A: There are many different research projects in which undergraduate students may participate. While not a formal degree requirement, majors are strongly encouraged to begin supervised research experience as early as possible in their programs. This helps students develop specific skills and networks that are important for further graduate studies and career preparation. Research experiences are normally credited as ASB or ASM 499 Individualized Instruction, wherein a student works with a professor. In order to register for ASB or ASM 499, a student must first have a faculty member’s approval to help with research. A good way to begin is to offer to work with faculty on an existing research project in order to build research skills. Students can take ASB or ASM 499 multiple times (up to 9 credit hours), which can be applied to the 39 credit hours required for the degree. You can search for research opportunities by getting to know faculty and through the School of Human Evolution and Social Change's Research Apprenticeship Program. Please take a look at our research Involvement page to learn more.
Q: Is there a minor in applied mathematics for the life and social sciences?
A: No, currently there is no minor in applied mathematics for the life and social sciences.
Q: What types of things can I get involved in to build my resume and/or CV?
A: Please visit our Involvement Web page, which lists different opportunities, such as research, study abroad and field schools, clubs, internships, volunteering and leadership.
Q: What can I do to make myself competitive for the job market and/or graduate school?
A: Once you graduate you will have many opportunities to continue with your education and/or career path. Starting your freshman year you can take advantage of many opportunities to build your resume, such as joining clubs and organizations, participating in the Barrett Honors College, studying abroad, participating in field schools, getting involved in research, doing volunteer work/internships and getting to know your professors.
Q: What is a faculty mentor?
A: During the School of Human Evolution and Social Change's student orientation in early fall, all anthropology majors will have an opportunity to meet the members of the school's undergraduate committee. The committee includes an undergraduate academic advisor, the undergraduate director and faculty members from the different anthropology approaches (evolutionary anthropology, social and cultural anthropology and archaeology). Majors will also have an opportunity to learn about the educational mission of the school's approaches and degrees, as well as academic and professional program highlights that may be of particular interest to students.
It is the student's responsibility to seek academic and professional guidance. When appropriate, the undergraduate academic advisors will refer students to one or more undergraduate committee members for additional help, guidance and mentorship. Alternatively, the academic advisors – in consultation with the undergraduate director and another member of the undergraduate committee – may refer the student to another faculty member within the school or another ASU unit who may be best suited to provide advice for the student's particular interests.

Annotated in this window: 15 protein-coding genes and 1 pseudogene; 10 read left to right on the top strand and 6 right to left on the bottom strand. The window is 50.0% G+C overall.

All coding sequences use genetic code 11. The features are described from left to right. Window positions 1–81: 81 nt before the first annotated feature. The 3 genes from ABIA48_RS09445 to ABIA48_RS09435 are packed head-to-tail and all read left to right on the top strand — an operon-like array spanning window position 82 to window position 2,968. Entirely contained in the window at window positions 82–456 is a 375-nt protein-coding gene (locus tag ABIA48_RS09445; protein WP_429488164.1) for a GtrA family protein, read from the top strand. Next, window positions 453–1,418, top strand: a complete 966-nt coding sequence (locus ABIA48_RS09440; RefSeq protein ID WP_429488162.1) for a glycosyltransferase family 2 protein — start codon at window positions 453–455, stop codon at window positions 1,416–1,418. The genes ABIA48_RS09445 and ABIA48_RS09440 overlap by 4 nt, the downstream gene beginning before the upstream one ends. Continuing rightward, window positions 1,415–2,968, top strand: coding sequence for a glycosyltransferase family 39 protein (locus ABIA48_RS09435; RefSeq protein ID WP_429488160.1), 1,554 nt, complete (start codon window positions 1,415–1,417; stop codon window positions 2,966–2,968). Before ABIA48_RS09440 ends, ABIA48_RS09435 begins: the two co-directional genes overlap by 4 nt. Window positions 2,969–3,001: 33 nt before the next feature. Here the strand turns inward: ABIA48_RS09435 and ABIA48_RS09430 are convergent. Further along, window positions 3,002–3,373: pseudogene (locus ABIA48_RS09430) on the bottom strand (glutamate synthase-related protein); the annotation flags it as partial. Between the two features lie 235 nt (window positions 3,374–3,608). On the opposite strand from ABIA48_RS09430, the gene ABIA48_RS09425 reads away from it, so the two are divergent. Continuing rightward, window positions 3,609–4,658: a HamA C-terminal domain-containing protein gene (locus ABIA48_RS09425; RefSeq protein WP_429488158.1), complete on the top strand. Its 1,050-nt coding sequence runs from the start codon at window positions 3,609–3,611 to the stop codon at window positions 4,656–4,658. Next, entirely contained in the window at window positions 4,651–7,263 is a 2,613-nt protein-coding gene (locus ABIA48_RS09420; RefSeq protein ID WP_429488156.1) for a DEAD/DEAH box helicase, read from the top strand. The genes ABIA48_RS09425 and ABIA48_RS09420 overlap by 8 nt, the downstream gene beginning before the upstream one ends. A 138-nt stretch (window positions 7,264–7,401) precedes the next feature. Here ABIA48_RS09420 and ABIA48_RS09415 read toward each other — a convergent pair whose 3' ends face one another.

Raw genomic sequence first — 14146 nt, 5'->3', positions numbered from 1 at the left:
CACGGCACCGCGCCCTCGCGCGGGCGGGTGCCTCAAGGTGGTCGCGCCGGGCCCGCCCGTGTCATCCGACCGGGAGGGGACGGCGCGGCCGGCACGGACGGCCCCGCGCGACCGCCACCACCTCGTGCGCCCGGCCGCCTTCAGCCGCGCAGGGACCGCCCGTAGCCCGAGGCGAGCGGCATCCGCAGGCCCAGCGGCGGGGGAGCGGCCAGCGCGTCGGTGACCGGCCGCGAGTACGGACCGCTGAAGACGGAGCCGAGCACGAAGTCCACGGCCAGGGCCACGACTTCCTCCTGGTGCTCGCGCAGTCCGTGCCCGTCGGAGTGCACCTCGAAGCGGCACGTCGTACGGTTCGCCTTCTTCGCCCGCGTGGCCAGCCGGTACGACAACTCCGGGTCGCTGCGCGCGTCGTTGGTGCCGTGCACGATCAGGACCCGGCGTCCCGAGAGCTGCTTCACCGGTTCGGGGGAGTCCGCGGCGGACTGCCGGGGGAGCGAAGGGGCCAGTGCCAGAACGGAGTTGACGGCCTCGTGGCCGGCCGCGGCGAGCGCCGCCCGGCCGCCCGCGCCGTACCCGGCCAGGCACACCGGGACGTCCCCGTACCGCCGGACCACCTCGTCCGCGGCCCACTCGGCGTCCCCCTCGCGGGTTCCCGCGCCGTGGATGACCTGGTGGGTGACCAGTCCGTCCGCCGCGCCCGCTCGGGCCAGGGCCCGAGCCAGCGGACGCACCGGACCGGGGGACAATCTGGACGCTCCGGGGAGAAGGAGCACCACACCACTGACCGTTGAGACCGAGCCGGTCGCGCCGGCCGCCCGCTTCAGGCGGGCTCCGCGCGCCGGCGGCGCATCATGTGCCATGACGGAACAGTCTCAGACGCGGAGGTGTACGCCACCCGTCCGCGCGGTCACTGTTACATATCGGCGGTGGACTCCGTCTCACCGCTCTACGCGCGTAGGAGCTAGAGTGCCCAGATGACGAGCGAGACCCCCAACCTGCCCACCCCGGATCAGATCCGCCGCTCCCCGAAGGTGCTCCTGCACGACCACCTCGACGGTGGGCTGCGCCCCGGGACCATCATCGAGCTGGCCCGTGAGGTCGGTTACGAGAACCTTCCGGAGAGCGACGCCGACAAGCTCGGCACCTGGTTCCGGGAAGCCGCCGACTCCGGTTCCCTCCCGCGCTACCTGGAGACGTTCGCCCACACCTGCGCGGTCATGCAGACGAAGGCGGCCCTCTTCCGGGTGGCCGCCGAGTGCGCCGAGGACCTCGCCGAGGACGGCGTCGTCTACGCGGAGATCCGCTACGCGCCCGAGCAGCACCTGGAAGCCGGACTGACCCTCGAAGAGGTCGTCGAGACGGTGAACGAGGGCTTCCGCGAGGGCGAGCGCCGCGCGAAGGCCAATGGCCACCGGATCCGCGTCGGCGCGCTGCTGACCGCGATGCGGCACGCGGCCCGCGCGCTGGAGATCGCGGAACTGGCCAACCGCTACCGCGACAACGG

A team approach that involves the academic advisors, the undergraduate director and faculty members will allow students access to valuable information on 1) different career paths that anthropology students might follow; 2) helpful courses in anthropology and in other areas; 3) important career-related background courses; and 4) advanced degree programs beyond the baccalaureate level. If the student has developed good, solid relationships with faculty mentors during their college career, the mentors may agree to write letters of recommendation for graduate school and other post-baccalaureate career opportunities.
Q: What is the Barrett Honors College, and how can I be admitted?
A: The Barrett Honors College is a “community of students dedicated to superior undergraduate education.” The Barrett Honors College offers students special housing facilities, advising, priority at pre-registration, unique courses and opportunities to study abroad. Visit the Barrett Honors College website for admissions information.
Q: Where can I find out about opportunities, upcoming classes and School of Human Evolution and Social Change general information?
A: All ASU students are encouraged to subscribe to the “School of Human Evolution and Social Change - Undergraduate Information” organization on Blackboard. Once a member, you will be notified of scholarship and fieldwork opportunities. There will also be information about upcoming classes and lectures, along with general information. This is the main source for up-to-date information on events within the School of Human Evolution and Social Change. You can subscribe by logging onto my.asu.edu:
Q: What do I need to do to apply for graduate school?
A: Many graduate schools can be very competitive and are looking for excelling students who have participated in activities as undergraduates. Application materials are different for each graduate program, but in general they may require:
Many programs have application deadlines in December or January for fall entrance. For example, if you are graduating in May and want to begin a graduate program in August, you must submit all your materials by December of your senior year. Therefore, it is important to take your GRE early in case you need to re-take the exam. Also, give your professors time to write letters of recommendation for you.